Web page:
Rib Pattern – Alternate Method – Extra Credit

By Robert Gemmell on


This is a series best paired with our training courses. There are some topics where we like to expand or people often ask questions and there might not be time for our instructors to cover it, we encourage you to have a read through this series along with your course to get the most out of the experience!

Q: The Protective Screen case study, step 8 on page 30 (Version 2022), mentions an alternative method to using the mirror body to work, can we see what that would look like?

This is an important alternative approach because it would be required if our part wasn’t symmetrical and will still work on symmetrical parts.

The idea behind this approach is that we create two ribs on different planes because we don’t want the ribs to interfere with each other.  Our first rib must therefore be moved to a new plane below the surface of the part. The second rib will be created on the original surface and therefore be able to extend over the first rib. Remember this won’t affect our result because this geometry is being used as an intermediate step to be used with Boolean operations.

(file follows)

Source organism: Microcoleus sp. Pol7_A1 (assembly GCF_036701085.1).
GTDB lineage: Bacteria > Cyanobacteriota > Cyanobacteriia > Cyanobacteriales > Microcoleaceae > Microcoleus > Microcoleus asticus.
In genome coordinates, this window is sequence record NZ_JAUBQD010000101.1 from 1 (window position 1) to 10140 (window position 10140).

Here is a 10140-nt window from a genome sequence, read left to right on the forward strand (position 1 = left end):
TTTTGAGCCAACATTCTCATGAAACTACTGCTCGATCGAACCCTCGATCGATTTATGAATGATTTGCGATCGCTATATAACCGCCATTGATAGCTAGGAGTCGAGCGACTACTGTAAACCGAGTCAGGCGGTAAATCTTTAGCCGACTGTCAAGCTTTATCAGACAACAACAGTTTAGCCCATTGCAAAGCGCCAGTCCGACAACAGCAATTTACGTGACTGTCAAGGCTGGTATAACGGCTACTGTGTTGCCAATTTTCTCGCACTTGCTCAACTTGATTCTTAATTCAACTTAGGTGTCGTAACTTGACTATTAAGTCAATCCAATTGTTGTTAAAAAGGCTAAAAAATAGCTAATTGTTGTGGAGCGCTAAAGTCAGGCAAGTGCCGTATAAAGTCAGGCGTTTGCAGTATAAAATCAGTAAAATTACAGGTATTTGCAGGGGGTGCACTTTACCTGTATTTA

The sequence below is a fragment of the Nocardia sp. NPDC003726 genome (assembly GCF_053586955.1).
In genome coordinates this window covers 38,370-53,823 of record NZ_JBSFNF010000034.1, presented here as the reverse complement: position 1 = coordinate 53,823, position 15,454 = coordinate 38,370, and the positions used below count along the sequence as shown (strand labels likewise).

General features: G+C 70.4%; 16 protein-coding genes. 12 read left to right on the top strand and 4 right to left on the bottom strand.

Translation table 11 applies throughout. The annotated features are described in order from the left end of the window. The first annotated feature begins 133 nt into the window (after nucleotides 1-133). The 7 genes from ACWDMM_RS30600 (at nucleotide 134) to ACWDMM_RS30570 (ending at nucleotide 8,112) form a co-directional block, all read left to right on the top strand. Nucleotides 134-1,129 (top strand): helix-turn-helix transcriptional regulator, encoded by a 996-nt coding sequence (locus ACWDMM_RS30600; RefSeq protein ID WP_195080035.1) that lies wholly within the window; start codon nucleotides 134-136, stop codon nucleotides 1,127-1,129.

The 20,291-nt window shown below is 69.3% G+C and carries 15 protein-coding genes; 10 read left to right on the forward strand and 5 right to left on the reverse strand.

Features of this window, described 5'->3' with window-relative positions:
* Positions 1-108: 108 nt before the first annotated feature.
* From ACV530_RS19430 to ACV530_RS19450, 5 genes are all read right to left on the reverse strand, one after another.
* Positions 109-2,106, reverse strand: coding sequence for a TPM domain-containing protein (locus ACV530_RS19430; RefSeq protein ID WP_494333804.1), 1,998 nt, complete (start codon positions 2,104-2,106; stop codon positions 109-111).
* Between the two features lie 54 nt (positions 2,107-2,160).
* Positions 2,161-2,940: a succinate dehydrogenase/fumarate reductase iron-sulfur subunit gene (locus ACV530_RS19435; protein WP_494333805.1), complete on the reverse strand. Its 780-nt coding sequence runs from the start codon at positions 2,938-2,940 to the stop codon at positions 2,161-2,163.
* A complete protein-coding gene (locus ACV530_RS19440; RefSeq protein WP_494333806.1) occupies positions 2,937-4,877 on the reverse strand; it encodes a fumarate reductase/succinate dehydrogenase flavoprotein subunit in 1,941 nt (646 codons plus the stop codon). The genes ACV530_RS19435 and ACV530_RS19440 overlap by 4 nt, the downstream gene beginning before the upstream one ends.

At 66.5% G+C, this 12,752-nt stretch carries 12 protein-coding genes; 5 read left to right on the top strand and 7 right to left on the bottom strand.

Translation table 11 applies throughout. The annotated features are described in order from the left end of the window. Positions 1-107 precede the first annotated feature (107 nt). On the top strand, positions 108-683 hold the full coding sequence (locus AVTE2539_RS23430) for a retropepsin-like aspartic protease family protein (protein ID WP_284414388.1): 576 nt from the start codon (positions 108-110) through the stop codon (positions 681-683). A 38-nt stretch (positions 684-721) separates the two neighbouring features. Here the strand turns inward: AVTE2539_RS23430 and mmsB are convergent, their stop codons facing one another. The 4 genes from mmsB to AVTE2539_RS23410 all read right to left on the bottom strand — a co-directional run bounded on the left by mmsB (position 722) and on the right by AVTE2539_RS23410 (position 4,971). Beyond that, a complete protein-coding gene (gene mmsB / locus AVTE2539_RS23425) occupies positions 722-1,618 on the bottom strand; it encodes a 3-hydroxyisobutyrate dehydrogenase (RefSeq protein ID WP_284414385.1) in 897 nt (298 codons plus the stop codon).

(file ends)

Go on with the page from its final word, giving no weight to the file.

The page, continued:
This process is assuming you already made your first rib on the surface as we’ve done in this case study, if you were using this approach from the beginning, we would skip steps 1, 3 and 4.

  1. Drag the rollback bar before the Rib feature.
  2. Create a plane offset from the rib-sketch plane, the offset value isn’t important as long as it doesn’t interfere with anything else in the model’s creation.
  3. Drag the rollback back bar back to the end.
  4. Edit the sketch plane of the rib sketch and select the newly created plane.
  5. Create a second rib to be patterned as desired, in our case it will be perpendicular to the first rib.
  6. Pattern the rib and because it’s on a different plane it will be able to spread over the first pattern and give us our screen pattern.
  7. Now you can continue your part as normal with the pattern feature option.

Between these two approaches you should have no problems setting up these types of Boolean operations! Check out the previous article in this series.